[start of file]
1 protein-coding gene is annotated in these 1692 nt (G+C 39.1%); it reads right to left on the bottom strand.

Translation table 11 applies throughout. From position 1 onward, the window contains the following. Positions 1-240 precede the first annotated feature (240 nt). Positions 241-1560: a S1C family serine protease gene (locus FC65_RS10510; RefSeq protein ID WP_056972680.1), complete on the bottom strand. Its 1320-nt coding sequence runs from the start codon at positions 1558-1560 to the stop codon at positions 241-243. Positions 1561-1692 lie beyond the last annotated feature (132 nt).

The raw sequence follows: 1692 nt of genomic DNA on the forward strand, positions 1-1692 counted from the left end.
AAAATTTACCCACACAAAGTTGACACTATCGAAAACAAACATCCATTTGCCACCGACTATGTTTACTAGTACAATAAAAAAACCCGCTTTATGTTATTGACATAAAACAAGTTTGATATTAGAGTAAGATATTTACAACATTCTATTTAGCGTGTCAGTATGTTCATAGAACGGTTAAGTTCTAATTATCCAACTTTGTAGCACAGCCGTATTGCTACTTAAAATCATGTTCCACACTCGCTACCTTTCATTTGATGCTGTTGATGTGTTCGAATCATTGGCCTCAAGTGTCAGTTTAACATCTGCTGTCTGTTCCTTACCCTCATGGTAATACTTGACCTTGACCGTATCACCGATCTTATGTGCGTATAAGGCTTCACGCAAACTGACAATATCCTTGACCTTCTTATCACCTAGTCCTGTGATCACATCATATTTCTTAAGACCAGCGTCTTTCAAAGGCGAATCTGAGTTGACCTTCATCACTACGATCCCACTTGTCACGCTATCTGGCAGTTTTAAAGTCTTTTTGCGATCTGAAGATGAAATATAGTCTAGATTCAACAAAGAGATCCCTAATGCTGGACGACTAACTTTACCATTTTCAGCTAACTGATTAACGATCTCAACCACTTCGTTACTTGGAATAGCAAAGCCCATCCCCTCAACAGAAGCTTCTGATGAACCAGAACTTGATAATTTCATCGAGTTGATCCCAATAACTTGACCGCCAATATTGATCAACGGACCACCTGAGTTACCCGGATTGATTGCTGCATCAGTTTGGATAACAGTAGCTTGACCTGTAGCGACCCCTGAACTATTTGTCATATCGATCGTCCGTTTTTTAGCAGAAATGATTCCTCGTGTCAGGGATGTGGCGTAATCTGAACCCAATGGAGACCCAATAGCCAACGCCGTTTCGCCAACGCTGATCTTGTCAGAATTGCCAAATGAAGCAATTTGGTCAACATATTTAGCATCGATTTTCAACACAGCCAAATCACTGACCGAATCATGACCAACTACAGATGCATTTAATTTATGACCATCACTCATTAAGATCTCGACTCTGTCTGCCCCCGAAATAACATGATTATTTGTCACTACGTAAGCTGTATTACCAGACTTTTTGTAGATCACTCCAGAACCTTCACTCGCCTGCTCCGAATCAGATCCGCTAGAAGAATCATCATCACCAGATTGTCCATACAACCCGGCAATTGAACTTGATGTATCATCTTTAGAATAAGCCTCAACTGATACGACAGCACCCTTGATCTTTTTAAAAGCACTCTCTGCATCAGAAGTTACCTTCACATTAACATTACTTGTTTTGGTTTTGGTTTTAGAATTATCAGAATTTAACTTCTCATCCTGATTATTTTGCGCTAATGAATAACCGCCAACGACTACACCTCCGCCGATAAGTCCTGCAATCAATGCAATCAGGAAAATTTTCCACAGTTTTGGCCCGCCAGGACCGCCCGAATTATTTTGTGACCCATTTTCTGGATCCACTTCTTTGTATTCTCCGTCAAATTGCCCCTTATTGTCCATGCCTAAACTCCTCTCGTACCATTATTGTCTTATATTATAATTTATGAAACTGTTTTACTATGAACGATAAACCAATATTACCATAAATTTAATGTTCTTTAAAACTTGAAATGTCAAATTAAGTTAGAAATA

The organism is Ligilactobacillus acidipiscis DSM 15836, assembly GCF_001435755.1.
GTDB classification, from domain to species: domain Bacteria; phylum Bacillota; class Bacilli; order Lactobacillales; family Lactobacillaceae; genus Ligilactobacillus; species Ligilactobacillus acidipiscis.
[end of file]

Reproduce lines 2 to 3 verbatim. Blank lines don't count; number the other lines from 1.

Translation table 11 applies throughout. From position 1 onward, the window contains the following. Positions 1-240 precede the first annotated feature (240 nt). Positions 241-1560: a S1C family serine protease gene (locus FC65_RS10510; RefSeq protein ID WP_056972680.1), complete on the bottom strand. Its 1320-nt coding sequence runs from the start codon at positions 1558-1560 to the stop codon at positions 241-243. Positions 1561-1692 lie beyond the last annotated feature (132 nt).

The raw sequence follows: 1692 nt of genomic DNA on the forward strand, positions 1-1692 counted from the left end.